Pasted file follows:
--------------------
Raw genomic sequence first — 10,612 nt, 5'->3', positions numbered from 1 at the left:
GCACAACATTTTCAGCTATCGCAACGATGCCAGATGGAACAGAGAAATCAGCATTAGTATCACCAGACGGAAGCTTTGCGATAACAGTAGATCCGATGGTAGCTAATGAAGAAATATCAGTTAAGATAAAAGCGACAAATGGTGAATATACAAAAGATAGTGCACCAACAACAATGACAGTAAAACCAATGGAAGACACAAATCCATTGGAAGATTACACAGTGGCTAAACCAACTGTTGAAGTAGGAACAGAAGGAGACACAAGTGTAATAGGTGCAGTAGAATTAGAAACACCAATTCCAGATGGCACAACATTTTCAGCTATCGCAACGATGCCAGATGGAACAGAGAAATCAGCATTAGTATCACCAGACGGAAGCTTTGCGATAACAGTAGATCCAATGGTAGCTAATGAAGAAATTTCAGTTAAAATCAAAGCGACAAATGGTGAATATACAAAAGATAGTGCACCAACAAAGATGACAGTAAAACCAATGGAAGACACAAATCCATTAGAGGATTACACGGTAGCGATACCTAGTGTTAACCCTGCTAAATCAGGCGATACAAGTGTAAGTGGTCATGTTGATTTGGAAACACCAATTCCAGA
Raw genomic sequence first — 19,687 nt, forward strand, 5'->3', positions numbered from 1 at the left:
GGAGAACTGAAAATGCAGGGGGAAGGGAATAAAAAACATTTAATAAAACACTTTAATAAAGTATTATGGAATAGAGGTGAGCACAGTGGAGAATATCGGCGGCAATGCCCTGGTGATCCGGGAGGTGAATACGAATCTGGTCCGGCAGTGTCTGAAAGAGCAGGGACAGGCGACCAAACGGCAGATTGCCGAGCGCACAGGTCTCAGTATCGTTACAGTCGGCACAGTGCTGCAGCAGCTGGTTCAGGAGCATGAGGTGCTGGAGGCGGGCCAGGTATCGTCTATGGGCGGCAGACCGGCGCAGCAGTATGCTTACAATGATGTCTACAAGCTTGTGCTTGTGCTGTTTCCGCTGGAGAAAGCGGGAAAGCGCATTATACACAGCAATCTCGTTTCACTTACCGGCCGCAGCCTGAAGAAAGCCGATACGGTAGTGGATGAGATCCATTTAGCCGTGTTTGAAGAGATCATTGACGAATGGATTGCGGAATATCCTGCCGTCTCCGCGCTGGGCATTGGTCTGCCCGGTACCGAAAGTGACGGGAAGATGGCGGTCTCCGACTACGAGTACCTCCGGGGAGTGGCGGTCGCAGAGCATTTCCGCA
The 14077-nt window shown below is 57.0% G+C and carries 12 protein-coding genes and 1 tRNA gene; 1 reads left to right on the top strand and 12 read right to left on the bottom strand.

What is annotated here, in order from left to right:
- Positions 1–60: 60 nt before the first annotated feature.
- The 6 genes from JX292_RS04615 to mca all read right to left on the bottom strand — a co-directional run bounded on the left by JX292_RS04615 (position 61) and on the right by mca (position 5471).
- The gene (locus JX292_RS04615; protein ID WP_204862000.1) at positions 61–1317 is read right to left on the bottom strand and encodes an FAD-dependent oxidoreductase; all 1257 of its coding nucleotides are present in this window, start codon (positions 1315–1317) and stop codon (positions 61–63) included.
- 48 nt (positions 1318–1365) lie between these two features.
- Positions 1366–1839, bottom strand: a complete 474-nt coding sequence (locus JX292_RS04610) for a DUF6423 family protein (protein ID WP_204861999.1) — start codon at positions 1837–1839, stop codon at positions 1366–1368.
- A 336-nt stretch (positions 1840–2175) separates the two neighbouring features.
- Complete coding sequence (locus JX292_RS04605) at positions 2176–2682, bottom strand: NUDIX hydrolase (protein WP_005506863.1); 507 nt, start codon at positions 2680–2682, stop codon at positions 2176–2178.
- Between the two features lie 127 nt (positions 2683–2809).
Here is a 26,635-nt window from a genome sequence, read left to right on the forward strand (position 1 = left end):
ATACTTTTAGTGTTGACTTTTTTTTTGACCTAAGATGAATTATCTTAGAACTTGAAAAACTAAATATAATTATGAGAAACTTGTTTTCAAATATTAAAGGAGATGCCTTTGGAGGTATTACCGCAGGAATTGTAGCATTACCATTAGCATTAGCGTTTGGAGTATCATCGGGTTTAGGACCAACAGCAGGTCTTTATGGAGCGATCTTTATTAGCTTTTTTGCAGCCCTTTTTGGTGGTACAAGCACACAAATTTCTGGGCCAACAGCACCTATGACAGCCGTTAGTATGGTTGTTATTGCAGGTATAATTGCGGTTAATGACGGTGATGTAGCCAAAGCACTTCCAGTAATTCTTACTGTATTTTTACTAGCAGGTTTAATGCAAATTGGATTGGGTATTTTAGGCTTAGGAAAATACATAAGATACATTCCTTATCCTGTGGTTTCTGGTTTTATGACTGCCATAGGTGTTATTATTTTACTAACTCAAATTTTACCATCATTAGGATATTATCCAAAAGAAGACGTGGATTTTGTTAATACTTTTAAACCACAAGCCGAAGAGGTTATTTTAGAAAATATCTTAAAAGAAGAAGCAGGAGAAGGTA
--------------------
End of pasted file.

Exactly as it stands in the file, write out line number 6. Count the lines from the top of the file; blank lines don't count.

What is annotated here, in order from left to right: